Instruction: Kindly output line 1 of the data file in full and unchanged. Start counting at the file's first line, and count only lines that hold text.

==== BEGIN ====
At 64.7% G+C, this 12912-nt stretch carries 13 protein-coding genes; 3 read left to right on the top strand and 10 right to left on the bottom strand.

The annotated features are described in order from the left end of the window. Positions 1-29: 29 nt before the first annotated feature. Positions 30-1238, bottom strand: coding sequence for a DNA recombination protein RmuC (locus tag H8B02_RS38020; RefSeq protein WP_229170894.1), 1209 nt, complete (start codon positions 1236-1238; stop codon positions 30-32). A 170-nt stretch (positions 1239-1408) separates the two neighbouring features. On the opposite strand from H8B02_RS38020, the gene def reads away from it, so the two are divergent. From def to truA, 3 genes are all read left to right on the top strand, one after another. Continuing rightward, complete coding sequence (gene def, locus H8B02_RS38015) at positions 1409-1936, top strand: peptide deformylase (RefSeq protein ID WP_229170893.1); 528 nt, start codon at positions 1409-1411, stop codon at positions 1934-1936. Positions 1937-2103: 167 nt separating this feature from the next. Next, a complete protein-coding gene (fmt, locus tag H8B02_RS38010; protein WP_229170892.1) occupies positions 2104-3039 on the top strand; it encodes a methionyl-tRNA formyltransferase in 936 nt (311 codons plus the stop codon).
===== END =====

At 64.7% G+C, this 12912-nt stretch carries 13 protein-coding genes; 3 read left to right on the top strand and 10 right to left on the bottom strand.